In the days since the coup in Niger that ousted President Mohamed Bazoum, journalists have faced threats or attacks, and access to broadcasts from two French outlets has been cut.
Journalists from at least four news outlets have been threatened or physically attacked and some have reported having equipment damaged, according to media watchdog Reporters Without Borders, or RSF.
Separately, on August 3, the signals of French international news broadcasters Radio France Internationale and France 24 were blocked inside Niger.
The coup took place amid anti-French sentiment in the former French colony, with pro-junta protesters attacking the French Embassy in the capital Niamey a few days later.
'The attacks on press freedom that we see emerging in Niger are extremely worrying,' Sadibou Marong, the director of RSF's sub-Saharan Africa bureau, said in a statement. 'We remind the junta that the right to information must be preserved and respected, and we urge it to ensure that no journalist is again targeted by protesters or the security forces at this uncertain time for Niger.'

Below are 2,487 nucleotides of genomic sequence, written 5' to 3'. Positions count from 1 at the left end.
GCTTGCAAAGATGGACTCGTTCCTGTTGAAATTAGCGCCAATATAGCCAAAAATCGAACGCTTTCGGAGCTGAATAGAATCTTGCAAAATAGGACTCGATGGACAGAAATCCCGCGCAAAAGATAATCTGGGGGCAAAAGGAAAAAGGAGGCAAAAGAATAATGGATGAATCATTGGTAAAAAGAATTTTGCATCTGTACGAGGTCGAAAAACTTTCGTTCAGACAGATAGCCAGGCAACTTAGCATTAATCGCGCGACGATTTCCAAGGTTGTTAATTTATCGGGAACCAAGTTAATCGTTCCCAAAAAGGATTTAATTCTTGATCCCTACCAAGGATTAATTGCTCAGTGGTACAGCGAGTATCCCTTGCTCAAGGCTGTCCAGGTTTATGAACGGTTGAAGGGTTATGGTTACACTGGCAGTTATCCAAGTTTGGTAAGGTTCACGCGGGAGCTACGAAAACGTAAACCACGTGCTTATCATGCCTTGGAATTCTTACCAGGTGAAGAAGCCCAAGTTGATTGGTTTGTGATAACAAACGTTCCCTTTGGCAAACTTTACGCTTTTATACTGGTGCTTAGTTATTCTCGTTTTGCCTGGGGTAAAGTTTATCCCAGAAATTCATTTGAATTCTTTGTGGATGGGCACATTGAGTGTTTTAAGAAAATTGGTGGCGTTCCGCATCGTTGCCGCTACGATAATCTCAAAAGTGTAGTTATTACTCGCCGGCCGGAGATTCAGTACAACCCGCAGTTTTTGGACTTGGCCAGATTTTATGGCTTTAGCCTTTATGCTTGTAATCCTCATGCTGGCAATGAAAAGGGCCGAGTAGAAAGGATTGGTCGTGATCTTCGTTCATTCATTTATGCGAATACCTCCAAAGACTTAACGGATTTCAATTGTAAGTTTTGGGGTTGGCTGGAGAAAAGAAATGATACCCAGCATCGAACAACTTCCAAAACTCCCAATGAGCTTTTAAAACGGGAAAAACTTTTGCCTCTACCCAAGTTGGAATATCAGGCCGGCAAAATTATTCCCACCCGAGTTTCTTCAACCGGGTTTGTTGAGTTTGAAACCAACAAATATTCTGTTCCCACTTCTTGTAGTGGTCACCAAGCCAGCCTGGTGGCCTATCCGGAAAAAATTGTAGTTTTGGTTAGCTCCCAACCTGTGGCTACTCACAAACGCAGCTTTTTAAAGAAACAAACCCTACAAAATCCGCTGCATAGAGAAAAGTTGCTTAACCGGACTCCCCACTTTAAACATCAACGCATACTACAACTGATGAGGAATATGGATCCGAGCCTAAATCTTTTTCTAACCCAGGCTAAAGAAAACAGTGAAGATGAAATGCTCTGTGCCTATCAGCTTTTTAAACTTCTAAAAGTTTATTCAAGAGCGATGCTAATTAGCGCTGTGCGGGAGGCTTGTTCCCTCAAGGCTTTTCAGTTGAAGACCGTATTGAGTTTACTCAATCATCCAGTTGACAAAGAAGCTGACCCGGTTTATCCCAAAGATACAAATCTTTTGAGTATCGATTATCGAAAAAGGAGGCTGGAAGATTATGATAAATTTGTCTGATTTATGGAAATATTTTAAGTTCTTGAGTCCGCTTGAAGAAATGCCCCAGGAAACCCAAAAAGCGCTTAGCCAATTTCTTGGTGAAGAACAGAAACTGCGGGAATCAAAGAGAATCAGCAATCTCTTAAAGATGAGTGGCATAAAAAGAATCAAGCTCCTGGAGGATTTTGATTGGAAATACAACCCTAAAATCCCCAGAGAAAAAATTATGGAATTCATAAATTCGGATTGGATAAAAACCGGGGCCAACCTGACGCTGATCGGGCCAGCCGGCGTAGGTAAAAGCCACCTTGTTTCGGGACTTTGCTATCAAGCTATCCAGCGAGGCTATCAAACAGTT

Among the incidents documented by RSF are threats that protesters directed at Anne-Fleur Lespiaut, for TV5 Monde, and Stanislas Poyet, a reporter with Le Figaro, on July 30. RSF said that protesters were angered by the presence of journalists from French media.
Two days earlier, during a July 28 press conference at the headquarters of the Nigerien Party for Democracy and Socialism - the party led by Bazoum - unidentified individuals attacked crews from two privately owned domestic news outlets.
Threats and violence have been coupled with censorship in Niger, where the military blocked access to Radio France Internationale, or RFI, and France 24. Both remain available via satellite, the stations' parent company France Medias Monde has said.
The group, in a statement, said it 'deplores this decision taken outside any conventional and legal framework, further depriving citizens in the region of their access to free and independent information.'
RSF's Marong in a statement said that the action 'bodes ill for the media,' adding, 'In an already fraught security environment in the Sahel, cutting off the signals of news media that just do their job is an unacceptable attack on press freedom.'
The military staged the coup on July 26 over claims of insecurity in the country.
Among the state institutions suspended by the junta are Niger's media regulator, the High Council for Communication, which had power to suspend or issue warnings to broadcasters.
Blocking access to RFI and France 24 follows a pattern in the Sahel region, where military coups in Mali and Burkina Faso were followed by media outlets getting blocked in both countries.